Dressed in maroon and gold, supporters of Banneker Blake Academy packed the Baltimore school board meeting Tuesday night. Parents, teachers and students at the all-boys public charter spilled over into overflow rooms, hoping their show of solidarity and passionate testimony would convince the board their school was worth saving.
But the school board unanimously voted to revoke the school’s charter, citing persistent problems with special education compliance, financial management and operations.
The school is now scheduled to close in June. The board’s vote ends nine months of uncertainty for the East Baltimore charter that many families say is a lifeline for its students — its scholars — who are predominantly low-income, black boys.
The school board decided in February to give the all-boys charter middle school a one-year conditional renewal, contingent on it improving in certain problem areas.
Carl Stokes — the school’s founder and a former city councilman — made his case for more than a half-hour Tuesday night. He acknowledged that the administration had stumbled in the past, but said it had now surpassed the four benchmarks set by the district. He says he plans to appeal the board’s decision to the state school board.
“We’re going to continue to fight,” he said. “They’re closing a school that’s academically successful for black boys.”
He pointed to an analysis that showed Banneker Blake ranked in the 81st percentile of similar schools in math and the 84th percentile for English. It has partnered with Morgan State University to bring in tutors for the boys.
Still, district officials said serious problems persisted, especially with regard to special education services. The school system has had to pour additional time and resources into ensuring compliance, said Angela Alvarez, the executive director for the Office of New Initiatives. The school’s shortcomings have resulted in a complaint being filed with the civil rights office, she said. Banneker Blake enrolls roughly 200 students, about a quarter of which receive special education.
Stokes called the district’s statements “a report full of lies.”
Calvin Robinson, 11, said he’s holding on to hope that his beloved school remains open. Banneker Blake helped him “write faster, read better and understand more stuff in books,” he said. He now dreams of attending Harvard, and one day becoming an entrepreneur or an author.
His mother, Tanya Bridges, said she’s not going to start looking for a new school for him just yet. She can’t imagine sending her boy anywhere but Banneker, where he proudly wears a blazer, tie and dress shoes each day.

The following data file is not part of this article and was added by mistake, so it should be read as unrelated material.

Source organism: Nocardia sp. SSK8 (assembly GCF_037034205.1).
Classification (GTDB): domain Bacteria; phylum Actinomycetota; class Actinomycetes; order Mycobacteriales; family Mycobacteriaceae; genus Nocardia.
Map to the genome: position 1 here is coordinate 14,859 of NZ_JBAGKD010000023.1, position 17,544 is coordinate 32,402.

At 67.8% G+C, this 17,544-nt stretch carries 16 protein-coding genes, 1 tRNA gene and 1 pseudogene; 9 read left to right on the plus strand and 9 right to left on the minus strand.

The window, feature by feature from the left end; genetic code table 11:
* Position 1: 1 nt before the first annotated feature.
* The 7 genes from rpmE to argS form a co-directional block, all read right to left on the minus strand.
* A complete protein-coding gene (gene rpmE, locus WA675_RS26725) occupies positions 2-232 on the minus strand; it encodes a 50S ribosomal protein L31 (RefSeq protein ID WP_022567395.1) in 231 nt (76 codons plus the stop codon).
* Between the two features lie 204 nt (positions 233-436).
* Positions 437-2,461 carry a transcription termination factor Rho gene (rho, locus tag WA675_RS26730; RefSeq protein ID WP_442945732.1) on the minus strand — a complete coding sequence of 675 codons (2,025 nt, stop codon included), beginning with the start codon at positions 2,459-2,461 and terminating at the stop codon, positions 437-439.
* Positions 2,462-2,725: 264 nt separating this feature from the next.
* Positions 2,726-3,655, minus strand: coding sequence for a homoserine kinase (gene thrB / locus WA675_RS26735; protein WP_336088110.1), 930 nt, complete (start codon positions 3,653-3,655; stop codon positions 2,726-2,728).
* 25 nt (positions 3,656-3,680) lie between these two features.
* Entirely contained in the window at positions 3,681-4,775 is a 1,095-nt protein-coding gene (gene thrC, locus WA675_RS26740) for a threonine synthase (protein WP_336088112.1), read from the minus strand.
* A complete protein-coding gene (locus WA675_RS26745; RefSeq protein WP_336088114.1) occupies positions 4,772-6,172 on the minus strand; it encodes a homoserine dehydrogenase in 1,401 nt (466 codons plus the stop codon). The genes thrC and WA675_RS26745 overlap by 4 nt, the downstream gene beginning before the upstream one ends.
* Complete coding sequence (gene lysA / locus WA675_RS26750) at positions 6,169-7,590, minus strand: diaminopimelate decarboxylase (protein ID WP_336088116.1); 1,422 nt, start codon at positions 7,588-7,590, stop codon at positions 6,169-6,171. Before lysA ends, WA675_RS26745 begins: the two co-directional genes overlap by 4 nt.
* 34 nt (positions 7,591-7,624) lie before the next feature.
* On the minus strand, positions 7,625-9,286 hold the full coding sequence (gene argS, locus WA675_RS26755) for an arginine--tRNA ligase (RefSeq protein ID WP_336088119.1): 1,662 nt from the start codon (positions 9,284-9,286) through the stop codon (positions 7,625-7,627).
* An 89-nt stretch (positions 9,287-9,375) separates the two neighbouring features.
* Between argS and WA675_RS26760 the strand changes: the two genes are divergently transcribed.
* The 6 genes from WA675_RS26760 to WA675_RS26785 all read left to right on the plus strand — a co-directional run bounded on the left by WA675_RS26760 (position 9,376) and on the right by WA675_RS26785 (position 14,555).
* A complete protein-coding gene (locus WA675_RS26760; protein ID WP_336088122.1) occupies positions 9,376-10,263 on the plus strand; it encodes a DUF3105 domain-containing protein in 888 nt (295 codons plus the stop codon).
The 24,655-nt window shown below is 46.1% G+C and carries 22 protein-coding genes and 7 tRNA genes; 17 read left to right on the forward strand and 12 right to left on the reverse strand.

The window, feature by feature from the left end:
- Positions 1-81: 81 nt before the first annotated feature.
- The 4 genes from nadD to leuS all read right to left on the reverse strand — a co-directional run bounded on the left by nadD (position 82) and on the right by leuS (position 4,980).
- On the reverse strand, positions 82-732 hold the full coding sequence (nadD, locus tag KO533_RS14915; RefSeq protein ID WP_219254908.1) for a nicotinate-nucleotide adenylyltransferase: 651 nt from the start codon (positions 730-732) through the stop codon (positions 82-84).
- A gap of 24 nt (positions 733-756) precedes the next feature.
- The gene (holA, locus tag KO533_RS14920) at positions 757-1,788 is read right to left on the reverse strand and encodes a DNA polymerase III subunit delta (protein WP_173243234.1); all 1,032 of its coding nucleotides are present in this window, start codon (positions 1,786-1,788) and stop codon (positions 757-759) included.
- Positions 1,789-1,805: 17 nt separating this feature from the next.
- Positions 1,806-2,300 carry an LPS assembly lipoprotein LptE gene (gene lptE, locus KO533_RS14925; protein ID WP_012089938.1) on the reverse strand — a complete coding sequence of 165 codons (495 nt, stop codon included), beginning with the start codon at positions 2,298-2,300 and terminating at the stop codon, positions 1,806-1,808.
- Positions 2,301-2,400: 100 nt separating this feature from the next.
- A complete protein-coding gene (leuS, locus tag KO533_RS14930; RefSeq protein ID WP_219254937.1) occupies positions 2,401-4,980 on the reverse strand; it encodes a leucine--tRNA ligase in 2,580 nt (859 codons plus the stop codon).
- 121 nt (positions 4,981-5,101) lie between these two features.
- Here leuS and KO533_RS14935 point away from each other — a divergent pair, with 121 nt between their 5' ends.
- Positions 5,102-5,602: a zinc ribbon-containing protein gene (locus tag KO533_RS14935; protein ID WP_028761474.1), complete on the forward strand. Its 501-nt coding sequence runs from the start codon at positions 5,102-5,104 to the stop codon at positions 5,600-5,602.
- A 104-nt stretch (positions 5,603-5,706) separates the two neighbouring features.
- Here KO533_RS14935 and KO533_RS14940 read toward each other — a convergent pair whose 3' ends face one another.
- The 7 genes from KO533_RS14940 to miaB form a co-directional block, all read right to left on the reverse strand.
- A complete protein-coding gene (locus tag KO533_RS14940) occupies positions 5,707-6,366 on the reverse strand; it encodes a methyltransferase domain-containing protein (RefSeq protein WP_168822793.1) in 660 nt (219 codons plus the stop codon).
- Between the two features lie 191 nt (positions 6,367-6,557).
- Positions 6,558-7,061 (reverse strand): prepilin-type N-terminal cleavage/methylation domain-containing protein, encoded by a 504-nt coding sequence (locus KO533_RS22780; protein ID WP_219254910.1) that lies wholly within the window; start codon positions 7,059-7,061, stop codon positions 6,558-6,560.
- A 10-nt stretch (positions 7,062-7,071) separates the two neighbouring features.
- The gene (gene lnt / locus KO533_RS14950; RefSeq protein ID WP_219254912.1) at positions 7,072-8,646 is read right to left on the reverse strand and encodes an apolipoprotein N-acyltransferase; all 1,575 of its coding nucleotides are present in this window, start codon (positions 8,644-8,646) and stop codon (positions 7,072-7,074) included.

“I’m going to keep fighting with them,” she said. What the school board asked for “has been met.”
As the board discussed the school, someone in the crowd muttered: “What are we going to do with our boys?”
District officials on Tuesday also presented a series of other recommendations that would shrink the district’s footprint as student enrollment continues to decline.
They’re proposing two traditional public schools close this summer, along with three other charter schools.
The district is recommending the board vote to close Dr. Martin Luther King, Jr. Elementary/Middle School in Northwest Baltimore, which is struggling with low enrollment and is housed in an aging building. It had some of the district’s highest repair costs over the past two years, and because it’s built into a hill, problems with water damage and flooding are difficult to fix.
The district proposes rezoning the elementary students to Edgecombe Circle Elementary, while middle school students would go to Pimlico Elementary/Middle. A community member told the board she was concerned about the safety of the neighborhoods that students would have to walk through to get to these farther-away schools. A teacher discussed the long-term negative effects that shuttering a school has on children.
Gilmor Elementary is also scheduled to close and merge with nearby William Pinderhughes Elementary/Middle. Last year, it was Pinderhughes on the chopping block, but the community rallied to save the school, which they said was a vital anchor in the struggling Sandtown-Winchester neighborhood.
District officials worked with the West Baltimore community activists to develop a plan, acknowledging that there are not enough students in the area to support two elementary schools.
The new recommendation: Gilmor will close this summer and move into the Pinderhughes building with the goal of creating one strong program for Sandtown children.
The Rev. Cortly “C.D.” Witherspoon, who helped rally support for Pinderhughes, said he was thankful the process was revamped and allowed for inclusive feedback.
“This is a template for how things should work, in my opinion,” he said. “Baltimore City Public Schools should work alongside the community to make these decisions.”
The district cited poor academic performance or financial mismanagement in recommending that three charter schools — Monarch Academy, Northwood Appold Community Academy and Roots and Branches School — close.
A final vote on these recommendations will be held in January.